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Child exploitation

Catch22 responds to No Place at Home APPG Report

Close up of stacked adult and child hands, holding a wooden model of a home.

A report from the All Party Parliamentary Group for Runaway and Missing Children and Adults, released today, highlights the increasing number of children going missing from care placements. Responding to the call for evidence, Catch22’s Research and Development Officer Sarah Parker, reflects on its findings.

Today’s report makes for uncomfortable reading: there are almost 100,000 children in care in the UK and these children are three times more likely to be reported missing than other children. While figures vary, they are rising, and between 32-40% of children in care are being placed out of their local authority area. These children are significantly more likely to go missing, with as many as one in every five children placed out-of-area being reported missing, and many doing so repeatedly.

So why are these children so much more likely to go missing?

Our young people tell us that a residential care placement is not like a home, and they often feel lost and lonely, as well as angry at moving to a place where they have no connection whatsoever. Being moved away can feel like being punished, but it is not the child’s fault that others failed to protect them, neglected, abused or exploited them.

Catch22 aims to ensure that every young person we work with has good people, a good place and a purpose. Being placed in care away from your home, family and friends jeopardises all three of these things.

Good people

Trust takes time to develop and a child will wary of people in a new care placement, especially when they have been repeatedly let down by adults in the past. This is often compounded by the high turn-over of residential care staff, foster carers and social workers which, particularly after moving away from familiar friends and family, can leave children feeling isolated and unwanted.

A good place

Children are often moved around numerous times, sometimes with little to no warning, making them much less likely to settle and lay down roots in an area. Each new school and home will have its own rules and expectations which may differ from what the child is used to, making it easy to transgress unwittingly. If a child does not feel at home where they are, they will seek somewhere else where they can belong, be it a gang, an inappropriate relationship or by running back ‘home’.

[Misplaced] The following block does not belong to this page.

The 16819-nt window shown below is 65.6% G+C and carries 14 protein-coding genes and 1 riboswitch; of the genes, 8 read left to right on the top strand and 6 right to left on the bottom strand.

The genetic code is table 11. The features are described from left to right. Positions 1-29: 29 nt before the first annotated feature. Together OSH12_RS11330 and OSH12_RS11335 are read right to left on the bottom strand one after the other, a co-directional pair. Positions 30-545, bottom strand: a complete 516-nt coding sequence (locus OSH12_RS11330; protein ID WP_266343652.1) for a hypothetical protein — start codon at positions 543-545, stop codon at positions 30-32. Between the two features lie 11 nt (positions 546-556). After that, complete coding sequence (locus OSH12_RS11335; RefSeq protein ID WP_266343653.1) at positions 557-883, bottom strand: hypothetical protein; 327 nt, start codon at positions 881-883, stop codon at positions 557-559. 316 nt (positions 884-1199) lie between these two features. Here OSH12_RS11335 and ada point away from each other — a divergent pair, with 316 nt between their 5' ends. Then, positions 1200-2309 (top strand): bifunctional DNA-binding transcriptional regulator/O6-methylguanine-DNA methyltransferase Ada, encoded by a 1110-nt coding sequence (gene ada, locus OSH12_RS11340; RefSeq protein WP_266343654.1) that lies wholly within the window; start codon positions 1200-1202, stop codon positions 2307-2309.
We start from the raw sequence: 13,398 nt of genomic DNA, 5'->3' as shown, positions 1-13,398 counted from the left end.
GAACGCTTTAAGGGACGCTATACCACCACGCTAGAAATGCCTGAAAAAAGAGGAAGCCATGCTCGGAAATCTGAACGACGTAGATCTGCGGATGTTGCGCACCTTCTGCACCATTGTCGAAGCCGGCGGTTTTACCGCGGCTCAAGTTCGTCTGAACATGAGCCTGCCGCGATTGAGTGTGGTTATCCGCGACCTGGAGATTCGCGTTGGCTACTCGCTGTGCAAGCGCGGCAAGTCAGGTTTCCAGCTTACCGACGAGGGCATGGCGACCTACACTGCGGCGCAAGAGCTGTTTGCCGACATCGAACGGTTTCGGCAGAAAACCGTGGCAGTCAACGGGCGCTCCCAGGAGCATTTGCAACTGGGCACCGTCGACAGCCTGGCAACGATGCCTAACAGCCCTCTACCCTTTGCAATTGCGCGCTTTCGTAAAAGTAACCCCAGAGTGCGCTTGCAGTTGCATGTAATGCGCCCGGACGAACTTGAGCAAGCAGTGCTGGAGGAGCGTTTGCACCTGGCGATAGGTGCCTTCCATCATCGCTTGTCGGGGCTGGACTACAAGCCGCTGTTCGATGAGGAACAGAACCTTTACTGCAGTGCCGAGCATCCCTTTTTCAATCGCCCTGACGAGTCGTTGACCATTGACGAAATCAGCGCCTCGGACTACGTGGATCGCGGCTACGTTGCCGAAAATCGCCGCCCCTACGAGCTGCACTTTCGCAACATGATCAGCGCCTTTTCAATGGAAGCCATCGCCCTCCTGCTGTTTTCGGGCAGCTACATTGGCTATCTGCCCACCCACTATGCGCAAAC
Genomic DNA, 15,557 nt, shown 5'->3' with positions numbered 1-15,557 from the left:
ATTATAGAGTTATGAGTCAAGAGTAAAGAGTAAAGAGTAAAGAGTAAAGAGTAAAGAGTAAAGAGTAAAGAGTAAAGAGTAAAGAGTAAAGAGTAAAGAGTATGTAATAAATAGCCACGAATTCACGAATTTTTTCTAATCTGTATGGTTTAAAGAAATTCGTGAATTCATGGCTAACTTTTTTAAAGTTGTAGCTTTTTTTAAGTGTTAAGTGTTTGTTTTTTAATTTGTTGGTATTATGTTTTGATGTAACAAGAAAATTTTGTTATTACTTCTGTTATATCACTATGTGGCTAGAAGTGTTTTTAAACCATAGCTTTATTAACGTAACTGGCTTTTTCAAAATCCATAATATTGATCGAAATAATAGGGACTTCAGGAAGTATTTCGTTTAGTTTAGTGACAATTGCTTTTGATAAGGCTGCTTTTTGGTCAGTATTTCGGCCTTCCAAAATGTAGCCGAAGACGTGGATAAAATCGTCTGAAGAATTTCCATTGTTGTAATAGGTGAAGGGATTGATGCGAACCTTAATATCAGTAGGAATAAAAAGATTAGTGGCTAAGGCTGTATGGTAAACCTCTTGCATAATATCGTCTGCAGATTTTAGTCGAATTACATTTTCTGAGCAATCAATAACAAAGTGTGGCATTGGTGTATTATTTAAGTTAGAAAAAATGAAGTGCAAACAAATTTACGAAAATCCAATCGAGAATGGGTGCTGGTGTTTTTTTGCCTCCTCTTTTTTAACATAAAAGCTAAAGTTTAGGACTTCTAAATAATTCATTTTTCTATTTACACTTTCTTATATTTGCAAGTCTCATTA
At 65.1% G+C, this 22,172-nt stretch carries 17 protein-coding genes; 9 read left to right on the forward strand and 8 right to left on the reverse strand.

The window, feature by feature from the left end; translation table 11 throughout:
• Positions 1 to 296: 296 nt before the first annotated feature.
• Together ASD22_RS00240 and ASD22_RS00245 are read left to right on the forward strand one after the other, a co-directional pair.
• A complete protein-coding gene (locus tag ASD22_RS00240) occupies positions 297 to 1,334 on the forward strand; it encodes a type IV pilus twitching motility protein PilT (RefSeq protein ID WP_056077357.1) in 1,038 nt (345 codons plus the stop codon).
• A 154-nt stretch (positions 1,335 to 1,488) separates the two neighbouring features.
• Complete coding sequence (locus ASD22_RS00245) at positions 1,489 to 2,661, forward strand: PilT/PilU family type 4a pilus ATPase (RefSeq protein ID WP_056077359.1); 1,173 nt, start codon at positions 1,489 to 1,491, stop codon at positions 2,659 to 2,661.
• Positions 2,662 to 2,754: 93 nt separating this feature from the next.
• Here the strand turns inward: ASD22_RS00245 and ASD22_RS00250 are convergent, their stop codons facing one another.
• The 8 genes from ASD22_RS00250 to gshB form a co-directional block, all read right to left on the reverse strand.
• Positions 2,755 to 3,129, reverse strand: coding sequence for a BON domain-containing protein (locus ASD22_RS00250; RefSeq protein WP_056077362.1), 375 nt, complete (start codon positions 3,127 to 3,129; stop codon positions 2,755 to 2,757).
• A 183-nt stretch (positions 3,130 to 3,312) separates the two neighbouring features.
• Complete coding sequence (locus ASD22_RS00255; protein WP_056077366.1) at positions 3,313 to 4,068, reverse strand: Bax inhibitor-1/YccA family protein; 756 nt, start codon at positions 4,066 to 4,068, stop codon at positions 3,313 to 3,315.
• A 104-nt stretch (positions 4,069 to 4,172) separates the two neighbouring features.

A purpose

Children moved from placement to placement will often find their education is disrupted. If they begin to fall behind, it is easy to feel disheartened and to disengage as their confidence and progress is undermined. This has a long-term impact on schooling.

So what can be done?

Firstly, we must listen to children and act on what we hear. Young people should always be consulted in any decisions regarding their care. Sometimes there are valid reasons why they should be moved away from their home area, but this should be explained fully.

Coercion and threat are not removed just because the child is. When a young person is moved because they are subject to exploitation in one area, moving them to a new area can open up fresh opportunities for the criminal gangs controlling them. They can still be contacted by numerous means on social media and they are sometimes forced to recruit other young people. To assume that relocation will keep them safe is to ignore the industrial scale of exploitation of children.

The placement should be selected because it suits the child’s needs best, not because it suits our needs. Yes, there is a shortage of placements, especially in some parts of the country. Yes, it is labour intensive to involve the child at every stage. But our social care system is about more than just immediate safety concerns: it is about ensuring each child is able to flourish.

“I feel that young people should never be placed out of county. It’s not fair as they are then away from family, friends, and everything they know and are familiar with.”

Out-of-area children are least likely to be offered an independent return home interview, which is a statutory intervention, after they have gone missing. This is an opportunity to discover what needs to change to prevent a repeat incident. If no-one is doing this vital piece of work, the child is likely to repeatedly go missing until their needs are taken seriously.

Information-sharing across local authority and police force boundaries must improve urgently. In today’s report, almost two thirds of local authorities were unable to identify how many children had been placed in care in their own area by other local authorities. Both the placing and the host authorities need to fully comprehend the risks and the vulnerabilities associated with every young person.

Home should mean security, safety, warmth and love. We all have a job to do to ensure that every child feels at home, no matter where they are.